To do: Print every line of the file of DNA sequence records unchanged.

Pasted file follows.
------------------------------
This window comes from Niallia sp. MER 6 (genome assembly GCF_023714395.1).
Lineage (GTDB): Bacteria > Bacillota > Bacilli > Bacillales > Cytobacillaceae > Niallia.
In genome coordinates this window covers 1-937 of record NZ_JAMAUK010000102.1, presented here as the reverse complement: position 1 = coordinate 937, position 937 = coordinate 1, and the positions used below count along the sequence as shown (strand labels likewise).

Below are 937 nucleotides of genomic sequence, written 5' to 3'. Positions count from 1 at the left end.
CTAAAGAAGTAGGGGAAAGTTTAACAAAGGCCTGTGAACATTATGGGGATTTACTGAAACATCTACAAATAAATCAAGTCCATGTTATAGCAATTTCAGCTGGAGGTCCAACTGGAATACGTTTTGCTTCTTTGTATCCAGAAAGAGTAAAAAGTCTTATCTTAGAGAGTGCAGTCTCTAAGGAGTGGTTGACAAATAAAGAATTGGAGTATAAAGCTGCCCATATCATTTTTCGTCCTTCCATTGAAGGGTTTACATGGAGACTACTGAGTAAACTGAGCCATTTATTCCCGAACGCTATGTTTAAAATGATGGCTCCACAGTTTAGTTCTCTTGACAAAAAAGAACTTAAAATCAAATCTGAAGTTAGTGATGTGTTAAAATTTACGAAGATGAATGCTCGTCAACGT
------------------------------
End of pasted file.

This window comes from Niallia sp. MER 6 (genome assembly GCF_023714395.1).
Lineage (GTDB): Bacteria > Bacillota > Bacilli > Bacillales > Cytobacillaceae > Niallia.
In genome coordinates this window covers 1-937 of record NZ_JAMAUK010000102.1, presented here as the reverse complement: position 1 = coordinate 937, position 937 = coordinate 1, and the positions used below count along the sequence as shown (strand labels likewise).

Below are 937 nucleotides of genomic sequence, written 5' to 3'. Positions count from 1 at the left end.
CTAAAGAAGTAGGGGAAAGTTTAACAAAGGCCTGTGAACATTATGGGGATTTACTGAAACATCTACAAATAAATCAAGTCCATGTTATAGCAATTTCAGCTGGAGGTCCAACTGGAATACGTTTTGCTTCTTTGTATCCAGAAAGAGTAAAAAGTCTTATCTTAGAGAGTGCAGTCTCTAAGGAGTGGTTGACAAATAAAGAATTGGAGTATAAAGCTGCCCATATCATTTTTCGTCCTTCCATTGAAGGGTTTACATGGAGACTACTGAGTAAACTGAGCCATTTATTCCCGAACGCTATGTTTAAAATGATGGCTCCACAGTTTAGTTCTCTTGACAAAAAAGAACTTAAAATCAAATCTGAAGTTAGTGATGTGTTAAAATTTACGAAGATGAATGCTCGTCAACGT